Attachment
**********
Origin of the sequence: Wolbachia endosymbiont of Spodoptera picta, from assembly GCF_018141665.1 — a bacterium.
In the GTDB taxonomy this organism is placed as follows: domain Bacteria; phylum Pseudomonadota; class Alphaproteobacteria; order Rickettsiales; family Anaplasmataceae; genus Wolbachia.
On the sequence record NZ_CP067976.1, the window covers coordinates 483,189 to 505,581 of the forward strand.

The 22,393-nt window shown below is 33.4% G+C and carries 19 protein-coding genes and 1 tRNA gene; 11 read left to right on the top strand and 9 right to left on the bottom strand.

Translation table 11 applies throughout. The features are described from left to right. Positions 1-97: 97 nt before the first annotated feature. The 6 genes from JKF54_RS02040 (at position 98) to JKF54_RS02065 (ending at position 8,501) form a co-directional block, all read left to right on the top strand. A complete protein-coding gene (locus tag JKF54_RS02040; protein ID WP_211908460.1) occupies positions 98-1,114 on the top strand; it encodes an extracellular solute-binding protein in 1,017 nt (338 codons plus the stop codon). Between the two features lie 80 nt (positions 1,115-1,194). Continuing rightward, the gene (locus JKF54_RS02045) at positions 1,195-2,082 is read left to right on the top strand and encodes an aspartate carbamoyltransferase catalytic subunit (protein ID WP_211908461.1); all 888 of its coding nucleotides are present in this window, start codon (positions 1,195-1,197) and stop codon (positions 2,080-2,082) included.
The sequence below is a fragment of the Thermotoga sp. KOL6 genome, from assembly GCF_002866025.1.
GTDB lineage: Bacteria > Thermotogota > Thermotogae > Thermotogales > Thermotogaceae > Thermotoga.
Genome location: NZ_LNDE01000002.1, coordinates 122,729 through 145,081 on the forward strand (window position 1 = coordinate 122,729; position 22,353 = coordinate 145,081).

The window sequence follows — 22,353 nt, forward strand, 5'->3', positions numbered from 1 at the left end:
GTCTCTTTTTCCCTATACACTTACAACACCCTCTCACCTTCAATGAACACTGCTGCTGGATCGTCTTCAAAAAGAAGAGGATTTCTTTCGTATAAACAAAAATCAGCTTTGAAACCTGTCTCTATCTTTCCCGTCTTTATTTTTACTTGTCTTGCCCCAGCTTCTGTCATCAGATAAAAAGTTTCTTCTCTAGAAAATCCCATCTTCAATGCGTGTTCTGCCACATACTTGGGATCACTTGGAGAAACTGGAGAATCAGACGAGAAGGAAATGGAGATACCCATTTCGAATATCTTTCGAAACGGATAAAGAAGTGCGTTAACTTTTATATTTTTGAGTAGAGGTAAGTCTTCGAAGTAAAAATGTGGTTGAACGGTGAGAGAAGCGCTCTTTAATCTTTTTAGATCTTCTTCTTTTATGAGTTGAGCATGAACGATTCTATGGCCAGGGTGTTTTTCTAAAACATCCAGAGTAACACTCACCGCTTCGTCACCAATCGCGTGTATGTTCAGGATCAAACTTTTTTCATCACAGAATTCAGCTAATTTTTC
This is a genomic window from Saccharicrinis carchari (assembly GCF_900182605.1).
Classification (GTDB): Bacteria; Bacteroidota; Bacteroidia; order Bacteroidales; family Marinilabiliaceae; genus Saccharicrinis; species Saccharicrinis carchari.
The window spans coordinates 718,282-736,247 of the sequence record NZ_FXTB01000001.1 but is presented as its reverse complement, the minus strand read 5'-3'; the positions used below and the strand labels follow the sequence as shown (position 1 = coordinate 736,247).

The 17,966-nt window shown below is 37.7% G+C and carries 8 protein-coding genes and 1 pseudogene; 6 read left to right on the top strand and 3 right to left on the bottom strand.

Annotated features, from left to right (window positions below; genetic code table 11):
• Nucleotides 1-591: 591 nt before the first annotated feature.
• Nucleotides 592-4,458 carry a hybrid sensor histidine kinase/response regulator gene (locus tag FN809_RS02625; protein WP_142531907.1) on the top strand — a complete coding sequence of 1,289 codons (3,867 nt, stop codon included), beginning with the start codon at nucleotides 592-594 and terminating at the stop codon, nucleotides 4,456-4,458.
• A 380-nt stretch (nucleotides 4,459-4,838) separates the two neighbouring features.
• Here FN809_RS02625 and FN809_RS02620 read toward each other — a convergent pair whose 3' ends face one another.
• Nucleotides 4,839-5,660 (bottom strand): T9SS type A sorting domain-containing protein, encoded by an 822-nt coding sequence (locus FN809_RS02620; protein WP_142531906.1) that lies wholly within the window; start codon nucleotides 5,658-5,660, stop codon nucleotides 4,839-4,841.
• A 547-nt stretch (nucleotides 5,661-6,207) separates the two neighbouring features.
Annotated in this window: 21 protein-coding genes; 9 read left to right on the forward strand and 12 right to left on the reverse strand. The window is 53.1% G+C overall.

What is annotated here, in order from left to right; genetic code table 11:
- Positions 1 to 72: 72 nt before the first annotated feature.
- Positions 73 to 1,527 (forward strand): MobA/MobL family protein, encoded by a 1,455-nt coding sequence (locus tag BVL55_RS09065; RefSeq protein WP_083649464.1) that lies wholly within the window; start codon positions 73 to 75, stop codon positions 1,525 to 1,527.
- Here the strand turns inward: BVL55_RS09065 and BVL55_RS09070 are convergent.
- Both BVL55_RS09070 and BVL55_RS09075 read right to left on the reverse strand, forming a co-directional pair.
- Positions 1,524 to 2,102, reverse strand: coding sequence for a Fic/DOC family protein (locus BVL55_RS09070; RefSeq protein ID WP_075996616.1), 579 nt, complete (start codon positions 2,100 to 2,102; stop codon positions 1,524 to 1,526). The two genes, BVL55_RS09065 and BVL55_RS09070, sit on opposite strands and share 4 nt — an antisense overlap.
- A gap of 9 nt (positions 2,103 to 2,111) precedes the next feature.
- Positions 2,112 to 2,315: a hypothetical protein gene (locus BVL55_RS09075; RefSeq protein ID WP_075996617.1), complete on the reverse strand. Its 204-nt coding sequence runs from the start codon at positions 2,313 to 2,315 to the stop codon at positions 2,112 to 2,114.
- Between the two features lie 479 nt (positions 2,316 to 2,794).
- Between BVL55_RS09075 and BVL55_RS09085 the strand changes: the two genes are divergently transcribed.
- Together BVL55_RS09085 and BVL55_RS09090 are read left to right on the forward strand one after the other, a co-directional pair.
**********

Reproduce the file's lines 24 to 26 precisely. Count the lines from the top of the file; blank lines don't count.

- Positions 1 to 72: 72 nt before the first annotated feature.
- Positions 73 to 1,527 (forward strand): MobA/MobL family protein, encoded by a 1,455-nt coding sequence (locus tag BVL55_RS09065; RefSeq protein WP_083649464.1) that lies wholly within the window; start codon positions 73 to 75, stop codon positions 1,525 to 1,527.
- Here the strand turns inward: BVL55_RS09065 and BVL55_RS09070 are convergent.